By Wendy Rhein
I often feel like I’m living in a social experiment. I am witness to the circle of life every day with a 2 1/2 year old, a 7 year old, a 43 year old and a 72 year old sharing a relatively small space. I really should carry a notebook for my observations but I think my family would only grow more annoyed with me stating the obvious and then smugly writing it down.
I am seeing more and more similarities between my 2½ year old toddler and my 72-year-old mother. I was sick last week, incredibly put on ‘vocal rest’ by my doctor who gleefully told me I should stop speaking for 48 hours. I swear she was laughing when she left the exam room. While ill, I had the chance to study my toddler and septuagenarian mother from the vantage point of the couch and made the following comparisons:
1. Toddlers and the elderly both need a nap in the afternoon if you expect them to stay awake through dinner without a meltdown.
2. They talk on the phone the same way. There are lots of “hello, hello, hello?” at increased levels of volume until they just hang up.
3. One is growing taller and one grows smaller at the same speed.
4. Neither likes to be told they can’t do something.
5. Neither can get passed the Safari icon to find Pandora and both will yell for help when they can’t find their music.
6. When either has to go, they have to go. Get out of the way. Now.
7. The singular focus to achieve a new task like operating the Wii Fit or climbing stairs is inspiring.
8. Both would be happy with cookies and milk for dinner, especially if they missed a nap.
9. Both need shoes with Velcro and preferably with lights.
What I find most interesting is the bond they have. There is a connection, a tenderness, between my mother and my youngest son that is unparalleled. She adores my elder child but there is something about these two, whether they’re sharing a cookie, curling up on the couch hip to hip, or struggling to reach down and get their shoes on, they are co-conspirators in taking on the challenges life is throwing at them.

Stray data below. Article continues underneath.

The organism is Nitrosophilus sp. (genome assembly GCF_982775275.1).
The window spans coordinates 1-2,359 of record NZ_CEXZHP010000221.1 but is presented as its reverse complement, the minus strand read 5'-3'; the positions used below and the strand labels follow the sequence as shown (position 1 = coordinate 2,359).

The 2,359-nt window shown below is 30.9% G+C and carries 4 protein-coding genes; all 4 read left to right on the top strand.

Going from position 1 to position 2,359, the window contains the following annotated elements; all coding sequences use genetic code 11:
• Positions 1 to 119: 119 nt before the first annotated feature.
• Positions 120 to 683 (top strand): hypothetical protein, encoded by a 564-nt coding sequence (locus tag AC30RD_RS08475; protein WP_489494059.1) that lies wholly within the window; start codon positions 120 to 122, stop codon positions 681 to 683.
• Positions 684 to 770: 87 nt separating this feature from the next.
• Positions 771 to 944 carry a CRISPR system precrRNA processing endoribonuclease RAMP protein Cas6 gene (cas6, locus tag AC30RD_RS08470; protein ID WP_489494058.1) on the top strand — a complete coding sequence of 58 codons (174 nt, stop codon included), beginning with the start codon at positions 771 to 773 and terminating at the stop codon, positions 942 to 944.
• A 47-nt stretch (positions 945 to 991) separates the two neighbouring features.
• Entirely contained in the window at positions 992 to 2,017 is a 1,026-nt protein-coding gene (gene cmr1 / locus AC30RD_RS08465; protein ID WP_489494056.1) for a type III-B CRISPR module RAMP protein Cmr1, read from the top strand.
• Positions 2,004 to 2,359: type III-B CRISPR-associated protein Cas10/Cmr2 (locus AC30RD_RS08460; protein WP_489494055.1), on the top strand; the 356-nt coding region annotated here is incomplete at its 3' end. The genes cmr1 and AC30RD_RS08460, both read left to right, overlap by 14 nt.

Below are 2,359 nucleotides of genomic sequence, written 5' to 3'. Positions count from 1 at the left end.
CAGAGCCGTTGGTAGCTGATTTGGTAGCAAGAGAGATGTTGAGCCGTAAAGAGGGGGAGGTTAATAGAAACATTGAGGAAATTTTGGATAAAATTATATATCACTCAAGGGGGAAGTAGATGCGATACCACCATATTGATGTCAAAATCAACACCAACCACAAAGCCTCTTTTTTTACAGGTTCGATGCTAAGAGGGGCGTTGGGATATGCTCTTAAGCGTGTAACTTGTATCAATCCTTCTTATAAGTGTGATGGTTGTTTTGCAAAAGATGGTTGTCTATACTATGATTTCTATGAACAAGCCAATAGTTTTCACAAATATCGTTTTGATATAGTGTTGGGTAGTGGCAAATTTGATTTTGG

By: Janet Borrus
Some people look to their parents as relationship role models. I look to my daughter Maya and her man Axel.
They’ve been together since kindergarten. Everyone thought it would last a year, maybe two. But they’re into their fourth and are tighter than ever.
Maya is eight. Axel nine.
In many ways, it’s a case of opposites attract. He’s guileless, affable, easily hurt. She’s fierce, shy, and stoic. Named for a Nordic folk hero, Axel is tall and blonde. Maya was born in western China and has caramel skin and delicate features. She reads better; he has a firmer grip on socially appropriate behavior. Maya is the one who says “penis” too loudly at In ‘n Out Burger. Axel takes her hand on the ride home and muses, “Isn’t this nice?”
They have pet names. He’s Apple. She’s Mango. When Maya becomes “Kitty” Axel goes by “Wolfy.”
The last time I called my husband “Padrino” we were on our honeymoon.
Depending on how many dishes are in the sink, the two of us can go from sweet to snippy in a matter of seconds. Maya’s play dates with Axel, on the other hand, are free of petty squabbles. They disappear into make-believe games like Endangered Species, in which Maya is a rare mouse and Axel the wolf determined to make her extinct. In Powerboosters, played on the swings, they become airborne to escape Motorcycle Man and his lethal super sucker. At other times, they build veterinary hospitals out of pillows and heal Maya’s myriad stuffed animals.